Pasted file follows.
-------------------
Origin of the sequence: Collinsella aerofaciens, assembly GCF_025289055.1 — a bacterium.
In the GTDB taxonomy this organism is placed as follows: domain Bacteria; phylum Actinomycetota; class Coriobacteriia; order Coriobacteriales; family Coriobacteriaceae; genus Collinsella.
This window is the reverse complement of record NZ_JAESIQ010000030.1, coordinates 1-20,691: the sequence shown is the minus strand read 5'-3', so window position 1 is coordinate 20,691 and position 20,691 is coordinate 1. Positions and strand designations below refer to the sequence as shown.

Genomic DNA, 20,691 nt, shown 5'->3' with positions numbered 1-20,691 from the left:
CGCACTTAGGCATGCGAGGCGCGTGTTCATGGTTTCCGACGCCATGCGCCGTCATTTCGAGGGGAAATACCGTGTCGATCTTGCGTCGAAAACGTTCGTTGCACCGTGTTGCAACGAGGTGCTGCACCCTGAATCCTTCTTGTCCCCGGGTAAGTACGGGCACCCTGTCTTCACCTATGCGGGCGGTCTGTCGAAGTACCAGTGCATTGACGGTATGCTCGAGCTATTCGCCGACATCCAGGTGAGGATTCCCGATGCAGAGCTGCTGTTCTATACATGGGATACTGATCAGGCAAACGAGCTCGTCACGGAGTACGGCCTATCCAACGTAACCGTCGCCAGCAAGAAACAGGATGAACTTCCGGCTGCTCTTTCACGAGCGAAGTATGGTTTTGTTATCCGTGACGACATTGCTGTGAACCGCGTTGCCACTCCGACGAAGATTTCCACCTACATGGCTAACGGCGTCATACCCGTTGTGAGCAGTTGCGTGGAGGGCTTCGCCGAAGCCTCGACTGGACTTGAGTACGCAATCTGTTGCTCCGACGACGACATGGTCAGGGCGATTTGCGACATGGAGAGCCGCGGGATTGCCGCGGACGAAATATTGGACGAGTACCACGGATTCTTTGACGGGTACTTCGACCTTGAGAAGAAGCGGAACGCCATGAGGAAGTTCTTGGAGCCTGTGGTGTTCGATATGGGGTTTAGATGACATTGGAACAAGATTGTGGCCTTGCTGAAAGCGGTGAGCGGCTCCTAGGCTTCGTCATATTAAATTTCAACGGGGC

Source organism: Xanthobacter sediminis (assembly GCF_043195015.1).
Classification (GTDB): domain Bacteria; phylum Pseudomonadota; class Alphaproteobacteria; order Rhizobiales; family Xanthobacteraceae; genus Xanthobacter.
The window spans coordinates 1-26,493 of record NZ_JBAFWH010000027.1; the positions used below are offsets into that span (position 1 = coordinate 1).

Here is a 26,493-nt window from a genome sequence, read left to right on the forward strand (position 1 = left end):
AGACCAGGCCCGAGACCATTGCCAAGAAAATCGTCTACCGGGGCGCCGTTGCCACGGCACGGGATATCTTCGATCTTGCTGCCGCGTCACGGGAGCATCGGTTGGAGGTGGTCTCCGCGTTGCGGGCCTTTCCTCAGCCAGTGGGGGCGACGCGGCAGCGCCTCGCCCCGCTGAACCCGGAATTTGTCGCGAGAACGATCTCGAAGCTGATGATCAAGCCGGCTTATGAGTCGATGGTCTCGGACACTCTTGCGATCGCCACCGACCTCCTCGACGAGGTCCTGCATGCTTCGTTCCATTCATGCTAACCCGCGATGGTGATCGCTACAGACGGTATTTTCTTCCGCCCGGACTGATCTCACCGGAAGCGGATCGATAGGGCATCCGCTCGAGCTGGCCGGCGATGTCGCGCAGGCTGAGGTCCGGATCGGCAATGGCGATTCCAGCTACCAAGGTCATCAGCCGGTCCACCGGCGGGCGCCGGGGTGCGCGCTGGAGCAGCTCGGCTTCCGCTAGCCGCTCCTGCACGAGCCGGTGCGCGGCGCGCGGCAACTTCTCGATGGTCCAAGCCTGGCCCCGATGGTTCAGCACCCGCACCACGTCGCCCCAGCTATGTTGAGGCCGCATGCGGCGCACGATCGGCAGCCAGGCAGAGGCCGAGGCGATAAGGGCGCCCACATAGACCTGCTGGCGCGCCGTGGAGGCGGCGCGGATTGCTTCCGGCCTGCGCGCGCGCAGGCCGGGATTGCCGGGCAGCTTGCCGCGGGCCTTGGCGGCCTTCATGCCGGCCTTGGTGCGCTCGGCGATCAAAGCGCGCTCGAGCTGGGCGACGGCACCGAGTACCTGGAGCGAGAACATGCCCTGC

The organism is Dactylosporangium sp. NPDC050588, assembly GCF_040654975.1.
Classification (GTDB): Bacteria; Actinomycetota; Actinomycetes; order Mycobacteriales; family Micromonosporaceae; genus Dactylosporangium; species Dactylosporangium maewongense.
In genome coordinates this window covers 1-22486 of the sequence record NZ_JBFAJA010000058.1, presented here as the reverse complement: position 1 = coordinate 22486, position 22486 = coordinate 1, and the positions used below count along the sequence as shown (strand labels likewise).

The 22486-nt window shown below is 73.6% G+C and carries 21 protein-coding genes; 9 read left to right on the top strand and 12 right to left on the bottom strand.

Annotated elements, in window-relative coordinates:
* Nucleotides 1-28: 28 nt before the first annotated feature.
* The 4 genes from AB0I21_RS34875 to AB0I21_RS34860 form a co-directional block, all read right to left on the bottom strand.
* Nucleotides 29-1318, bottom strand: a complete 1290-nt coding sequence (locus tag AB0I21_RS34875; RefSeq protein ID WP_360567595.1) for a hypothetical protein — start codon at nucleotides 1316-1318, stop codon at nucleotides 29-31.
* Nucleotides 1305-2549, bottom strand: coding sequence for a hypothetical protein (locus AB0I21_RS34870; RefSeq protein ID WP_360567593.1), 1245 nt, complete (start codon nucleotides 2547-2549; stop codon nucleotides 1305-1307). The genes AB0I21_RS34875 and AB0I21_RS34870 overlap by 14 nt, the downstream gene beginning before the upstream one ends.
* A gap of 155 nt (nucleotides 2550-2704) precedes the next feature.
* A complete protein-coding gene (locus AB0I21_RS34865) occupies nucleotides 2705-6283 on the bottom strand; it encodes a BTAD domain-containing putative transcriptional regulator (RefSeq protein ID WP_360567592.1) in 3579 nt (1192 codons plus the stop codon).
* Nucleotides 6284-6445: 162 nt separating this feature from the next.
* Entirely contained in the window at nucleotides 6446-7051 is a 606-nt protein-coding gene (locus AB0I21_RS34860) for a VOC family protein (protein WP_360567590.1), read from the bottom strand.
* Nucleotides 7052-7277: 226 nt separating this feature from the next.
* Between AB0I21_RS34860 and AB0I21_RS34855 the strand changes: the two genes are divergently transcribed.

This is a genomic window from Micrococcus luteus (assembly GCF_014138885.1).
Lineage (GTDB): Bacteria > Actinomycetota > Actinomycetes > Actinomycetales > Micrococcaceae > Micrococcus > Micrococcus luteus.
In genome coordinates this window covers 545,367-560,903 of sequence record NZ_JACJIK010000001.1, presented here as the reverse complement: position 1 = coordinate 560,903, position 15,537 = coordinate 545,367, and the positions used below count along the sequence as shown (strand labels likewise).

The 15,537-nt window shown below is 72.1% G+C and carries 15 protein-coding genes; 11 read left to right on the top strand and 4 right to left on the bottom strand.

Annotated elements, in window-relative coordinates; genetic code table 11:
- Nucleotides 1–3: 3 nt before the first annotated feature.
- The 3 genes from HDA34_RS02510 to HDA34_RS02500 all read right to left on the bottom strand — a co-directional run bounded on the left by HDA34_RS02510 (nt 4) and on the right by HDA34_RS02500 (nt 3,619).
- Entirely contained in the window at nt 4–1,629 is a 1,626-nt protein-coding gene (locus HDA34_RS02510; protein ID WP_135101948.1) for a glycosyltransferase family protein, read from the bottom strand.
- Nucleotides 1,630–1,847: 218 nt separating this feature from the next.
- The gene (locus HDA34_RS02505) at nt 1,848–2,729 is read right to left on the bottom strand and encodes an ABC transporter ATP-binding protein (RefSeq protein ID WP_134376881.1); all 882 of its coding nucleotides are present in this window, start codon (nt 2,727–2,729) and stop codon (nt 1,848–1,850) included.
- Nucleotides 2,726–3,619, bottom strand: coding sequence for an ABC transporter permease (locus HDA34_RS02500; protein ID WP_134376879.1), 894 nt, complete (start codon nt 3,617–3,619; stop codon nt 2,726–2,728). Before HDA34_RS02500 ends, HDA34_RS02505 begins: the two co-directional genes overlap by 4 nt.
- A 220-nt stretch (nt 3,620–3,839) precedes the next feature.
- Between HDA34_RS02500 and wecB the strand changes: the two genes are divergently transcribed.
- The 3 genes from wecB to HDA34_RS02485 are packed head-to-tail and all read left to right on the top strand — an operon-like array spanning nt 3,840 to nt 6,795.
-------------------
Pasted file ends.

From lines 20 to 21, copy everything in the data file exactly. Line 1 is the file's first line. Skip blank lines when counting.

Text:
* A gap of 155 nt (nucleotides 2550-2704) precedes the next feature.
* A complete protein-coding gene (locus AB0I21_RS34865) occupies nucleotides 2705-6283 on the bottom strand; it encodes a BTAD domain-containing putative transcriptional regulator (RefSeq protein ID WP_360567592.1) in 3579 nt (1192 codons plus the stop codon).